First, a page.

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The Humans Sarah Steele (Brigid Blake) and Arian Moayed (Richard Saad) in The Humans at Hampstead Theatre. Photo: Marc Brenner

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The Humans review
By Stephen Karam
Directed by Joe Mantello
Hampstead Theatre, Swiss Cottage, London
Runs to October 13

Reviewed by Jarlath O'Connell
Published on September 14, 2018

This is a great chance to catch the Broadway production (with original cast) of a recent multiple Tony-winning new play which has the makings of a modern classic.

The unremarkable Blake family gather for a Thanksgiving Dinner in a shabby basement duplex in Chinatown, New York. The piece has all the tropes of the conventional family gathering drama but Karam's play is so much more. It is wise and blisteringly funny at times and it explores the psychological contours of a very contemporary American family.

For the Blakes are what could be termed the fearful 'middle class' (in the American sense) behind whom lurk constant fears of poverty, unemployment and ill health. This will speak to many of us but the play strikes a more profound chord in our collective psyche for it's about the emotional toll of living through these uncertain times. "My plays have become more political by focusing on human behaviours" said Karam recently and this follows the rich tradition of forebears like Arthur Miller, and in many respects surpasses them.

The festive occasion is being hosted by the younger sibling Brigid (Sarah Steele – Marissa Gold in The Good Wife) a struggling musician/composer, and her easygoing boyfriend, Rich (Arian Moayed). They're proud of their new pad but her out of town parents, from Scranton PA, are not convinced. They remain eternally dubious and even fearful about the Big Apple.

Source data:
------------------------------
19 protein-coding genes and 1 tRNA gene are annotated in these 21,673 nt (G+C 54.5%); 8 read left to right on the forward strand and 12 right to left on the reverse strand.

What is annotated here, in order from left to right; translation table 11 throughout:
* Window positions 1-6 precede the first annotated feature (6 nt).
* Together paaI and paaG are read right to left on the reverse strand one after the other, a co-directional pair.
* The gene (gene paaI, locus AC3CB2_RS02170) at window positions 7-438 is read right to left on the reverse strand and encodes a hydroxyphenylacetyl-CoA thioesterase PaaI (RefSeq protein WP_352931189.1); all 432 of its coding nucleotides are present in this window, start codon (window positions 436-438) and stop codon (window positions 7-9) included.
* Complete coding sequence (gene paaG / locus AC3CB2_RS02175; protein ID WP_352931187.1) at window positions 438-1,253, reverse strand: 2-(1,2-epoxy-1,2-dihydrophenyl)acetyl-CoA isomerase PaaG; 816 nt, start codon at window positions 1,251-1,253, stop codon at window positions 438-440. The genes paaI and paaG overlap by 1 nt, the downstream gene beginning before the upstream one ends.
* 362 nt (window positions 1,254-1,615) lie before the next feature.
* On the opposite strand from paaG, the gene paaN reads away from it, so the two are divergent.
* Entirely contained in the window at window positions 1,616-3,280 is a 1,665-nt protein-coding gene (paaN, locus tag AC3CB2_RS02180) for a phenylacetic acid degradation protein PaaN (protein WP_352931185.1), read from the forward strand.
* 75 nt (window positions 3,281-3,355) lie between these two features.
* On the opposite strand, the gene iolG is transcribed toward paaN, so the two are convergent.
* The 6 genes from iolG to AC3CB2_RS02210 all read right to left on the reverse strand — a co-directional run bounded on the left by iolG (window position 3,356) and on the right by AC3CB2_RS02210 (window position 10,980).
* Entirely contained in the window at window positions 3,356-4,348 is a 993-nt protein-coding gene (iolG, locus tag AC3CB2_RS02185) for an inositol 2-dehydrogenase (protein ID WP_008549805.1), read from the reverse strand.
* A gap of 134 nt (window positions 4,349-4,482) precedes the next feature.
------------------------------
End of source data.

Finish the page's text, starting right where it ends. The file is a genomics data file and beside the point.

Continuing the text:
Reed Birney shines as the father, a solid school maintenance man now prone to anxiety. Jayne Houdyshell is equally brilliant as his affable wife, ever the healer. She slaves at the office manager job she's held for 40 years whilst making time for good works with refugees or looking after their Granny, also in tow, who is in advanced stages of Alzheimer's. Cassie Beck is the older sister, a lawyer, beset by both relationship woes and stress related colitis. Listed like this it all sounds grim but there is a great warmth to this family, bound as they are by strong ties of affection.

The play runs 90 mins straight and unfolds in real time. There are no cross fades or scene breaks. The characters talk over each other, as family members do, and subterranean resentments float to the surface in all too familiar patterns. It is mesmerising. In Daniel Zinn's excellent hyper-realistic two-tiered set, a spiral staircase connects the floors through which the characters move constantly.

Towards the end, the play literally darkens, as bulbs blow out in this shoddy building. Loud thuds are heard from above and indeed great use is made throughout of these ominous aural effects. Are they just a noisy upstairs neighbour?

It is disquieting and there is a wider sense that the world is a more mysterious place than we know. The various family members describe their predicaments but also their nightmares and yet this slightly supernatural leaning never unsettles a piece, which is at all times totally naturalistic and totally grounded in presenting the frailty of us humans.


The Humans The Humans at Hampstead Theatre. Photo: Marc Brenner


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